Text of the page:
As foreclosures hit unheard-of levels in recent years, a handful of Florida law firms that operated as foreclosure factories reaped millions in fees.
One Tampa-based giant, Florida Default Law Group, had more than 1,000 lawyers, non-lawyer paralegals and support staff processing legal papers as cheaply and efficiently as possible.
However, some of those same law firms later were at the center of a national scandal in 2010 involving allegations of backdated and "robo-signed" documents and overall sloppy work. The Florida Attorney General investigated Florida Default Law Group, but dropped the case without finding fault.
Two years later, lawyers and judges say the worst abuses have stopped, and some of the mega-firms that dominated Florida foreclosure law have broken up or shrunk. In Tampa, Florida Default has changed its name to Ronald R. Wolfe and Associates, changed ownership and is now a smaller operation.
Lynn Tepper, a circuit judge in Pasco County, said the Tampa firm seems to want to leave the past behind.
"The attorneys seem to be doing a better job," Tepper said. "(The attorneys) actually seem to cringe when you mention Florida Default."
Well before the housing collapse, a handful of law firms in Florida cultivated relationships with the banks that service mortgages and with Fannie Mae and Freddie Mac, the government-sponsored entities that purchase millions of home loans.
By the late 2000s, those relationships paid off when masses of homeowners began defaulting on their homes. Some foreclosure firms began filing thousands of foreclosures per month around Florida, at negotiated rates of around $1,100 a pop.
The Tribune analyzed roughly 2,000 initial foreclosure filings in Hillsborough County in October 2009 to see who was filing the most lawsuits. The one-time king of foreclosures, Broward County-based Law Offices of David J. Stern, filed the most at 352 cases. Florida Default Law Group ranked second with 323 new foreclosures.
It's not clear how much money Florida Default Law Group's made during the foreclosure boom, because it was a privately held company.
However, the Stern firm spun off part of itself into a publicly-traded corporation, giving a glimpse into its finances. Regulatory filings show that Stern's revenues rose from $44 million in 2006 to $260 million by 2009.
Then, a massive scandal erupted around the country. In Florida, judges began targeting the Stern firm, in particular, and accused it of falsifying documents to speed up the foreclosure process. Major banks came under fire and stopped foreclosing on people until they could make sure the documents were authentic.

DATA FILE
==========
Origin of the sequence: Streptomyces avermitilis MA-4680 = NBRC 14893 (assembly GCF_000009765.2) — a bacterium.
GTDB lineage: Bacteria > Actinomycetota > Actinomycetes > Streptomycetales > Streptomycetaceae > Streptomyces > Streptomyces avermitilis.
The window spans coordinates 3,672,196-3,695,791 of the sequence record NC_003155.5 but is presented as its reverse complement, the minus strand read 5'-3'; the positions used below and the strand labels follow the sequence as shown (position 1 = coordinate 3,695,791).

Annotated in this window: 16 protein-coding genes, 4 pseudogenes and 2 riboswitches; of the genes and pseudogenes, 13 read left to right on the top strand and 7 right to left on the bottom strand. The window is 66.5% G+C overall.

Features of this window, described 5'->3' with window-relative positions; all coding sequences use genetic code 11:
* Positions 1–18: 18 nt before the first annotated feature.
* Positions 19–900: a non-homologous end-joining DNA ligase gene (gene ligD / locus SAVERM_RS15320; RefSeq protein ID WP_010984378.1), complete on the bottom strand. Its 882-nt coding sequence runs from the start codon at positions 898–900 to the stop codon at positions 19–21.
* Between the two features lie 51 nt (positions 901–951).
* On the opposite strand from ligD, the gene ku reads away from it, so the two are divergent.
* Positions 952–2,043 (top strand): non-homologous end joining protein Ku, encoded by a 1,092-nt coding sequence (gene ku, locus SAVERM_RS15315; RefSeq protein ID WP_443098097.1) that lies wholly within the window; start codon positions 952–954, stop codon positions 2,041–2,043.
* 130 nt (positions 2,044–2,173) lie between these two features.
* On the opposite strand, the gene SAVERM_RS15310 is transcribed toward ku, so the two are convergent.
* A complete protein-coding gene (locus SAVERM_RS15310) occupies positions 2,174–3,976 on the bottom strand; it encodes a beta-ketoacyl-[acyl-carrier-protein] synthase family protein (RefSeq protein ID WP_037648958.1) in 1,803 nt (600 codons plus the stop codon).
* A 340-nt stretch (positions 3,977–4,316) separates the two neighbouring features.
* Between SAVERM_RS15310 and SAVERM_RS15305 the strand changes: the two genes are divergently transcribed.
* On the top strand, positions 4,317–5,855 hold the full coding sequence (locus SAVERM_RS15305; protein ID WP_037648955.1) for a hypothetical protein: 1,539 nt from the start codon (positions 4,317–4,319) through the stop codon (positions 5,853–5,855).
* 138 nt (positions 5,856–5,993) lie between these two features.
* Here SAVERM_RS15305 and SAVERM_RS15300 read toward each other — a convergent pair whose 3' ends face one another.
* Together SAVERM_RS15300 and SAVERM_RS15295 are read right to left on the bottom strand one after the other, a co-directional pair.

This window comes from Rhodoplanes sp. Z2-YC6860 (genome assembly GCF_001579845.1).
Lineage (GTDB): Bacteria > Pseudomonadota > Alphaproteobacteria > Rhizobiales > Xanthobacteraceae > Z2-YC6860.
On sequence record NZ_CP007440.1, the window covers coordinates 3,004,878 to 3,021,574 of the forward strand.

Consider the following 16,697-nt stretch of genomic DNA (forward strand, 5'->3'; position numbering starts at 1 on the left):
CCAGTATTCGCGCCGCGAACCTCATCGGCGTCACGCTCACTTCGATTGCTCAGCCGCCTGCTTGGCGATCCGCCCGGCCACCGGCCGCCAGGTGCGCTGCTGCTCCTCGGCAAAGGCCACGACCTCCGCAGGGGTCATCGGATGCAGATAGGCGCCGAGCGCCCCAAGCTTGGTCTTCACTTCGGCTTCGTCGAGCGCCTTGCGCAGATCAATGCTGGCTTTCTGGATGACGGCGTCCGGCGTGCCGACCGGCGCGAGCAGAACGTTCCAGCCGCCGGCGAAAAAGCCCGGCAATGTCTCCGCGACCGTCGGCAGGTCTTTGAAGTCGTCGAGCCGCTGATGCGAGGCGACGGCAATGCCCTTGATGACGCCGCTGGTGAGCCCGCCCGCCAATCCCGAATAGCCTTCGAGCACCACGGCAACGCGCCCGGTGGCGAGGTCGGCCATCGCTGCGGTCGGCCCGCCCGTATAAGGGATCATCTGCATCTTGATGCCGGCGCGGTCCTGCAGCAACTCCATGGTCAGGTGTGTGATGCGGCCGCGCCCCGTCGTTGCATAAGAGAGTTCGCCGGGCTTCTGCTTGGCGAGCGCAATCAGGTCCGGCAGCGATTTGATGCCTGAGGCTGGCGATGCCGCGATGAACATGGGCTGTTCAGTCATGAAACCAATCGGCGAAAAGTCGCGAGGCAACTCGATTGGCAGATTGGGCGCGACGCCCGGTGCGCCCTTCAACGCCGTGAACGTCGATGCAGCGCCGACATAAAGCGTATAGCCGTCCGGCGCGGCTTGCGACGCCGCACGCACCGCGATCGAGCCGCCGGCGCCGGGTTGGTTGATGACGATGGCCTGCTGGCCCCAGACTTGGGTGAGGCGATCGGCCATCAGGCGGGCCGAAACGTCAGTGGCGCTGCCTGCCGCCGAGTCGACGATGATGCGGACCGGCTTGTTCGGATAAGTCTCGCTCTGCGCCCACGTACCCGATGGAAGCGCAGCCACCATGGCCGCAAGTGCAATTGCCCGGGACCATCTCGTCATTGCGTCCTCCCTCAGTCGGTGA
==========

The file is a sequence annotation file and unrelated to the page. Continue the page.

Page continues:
Finally, then-Florida Attorney General Bill McCollum launched an investigation into the practices of four large foreclosure firms: the Stern firm and Marshall C. Watson, both of Broward County; Shapiro and Fishman in Boca Raton; and Tampa's Florida Default Law Group.
That investigation eventually stalled when a state appellate court ruled that the Attorney General's Office lacked jurisdiction to investigate law firms' possible misconduct.
However, the scandal helped to change Florida's foreclosure law business nonetheless.
Law firms resembling foreclosure assembly lines still have a big share of the market, but judges and attorneys who defend homeowners say the foreclosure mills aren't as dominant as they were. New law firms have entered the picture and are helping to clean up things.
The Stern firm, by far the biggest foreclosure mill in Florida, collapsed when Fannie Mae and Freddie Mac told banks and mortgage service companies to stop hiring it in the wake of the scandal. Suddenly, the 70,000 foreclosures that David J. Stern processed per year were up for grabs. A second major Florida foreclosure mill, Ben Ezra & Katz, collapsed for the same reason.
In Tampa, Florida Default Law Group went through an ownership change that was a few years in the making.
Ron Wolfe, who had worked at the firm, purchased it in January from founder and majority owner Michael Echevarria and renamed it Ronald R. Wolfe and Associates. Today, he employs around half of the roughly 1,000 people the firm once employed during the peak of the foreclosure boom, Wolfe said by email.
Wolfe doesn't appear to have completely put the foreclosure scandal behind him. The Florida Bar still has an open probe into his firm for foreclosure misconduct, although a Bar spokeswoman wouldn't go into details. Wolfe said he expects the file to be closed without any finding.
A few judges around Florida, meantime, say they're not seeing the widespread abuse that led to the national scandal.
Lee Haworth, chief circuit judge in Sarasota County, said delinquent homeowners aren't challenging the authenticity of foreclosure mills' documents anymore, suggesting things have improved. However, the firms have done nothing to clear up a massive backlog of foreclosure cases, he said.
"They went from like a D-minus to a C-minus," he said.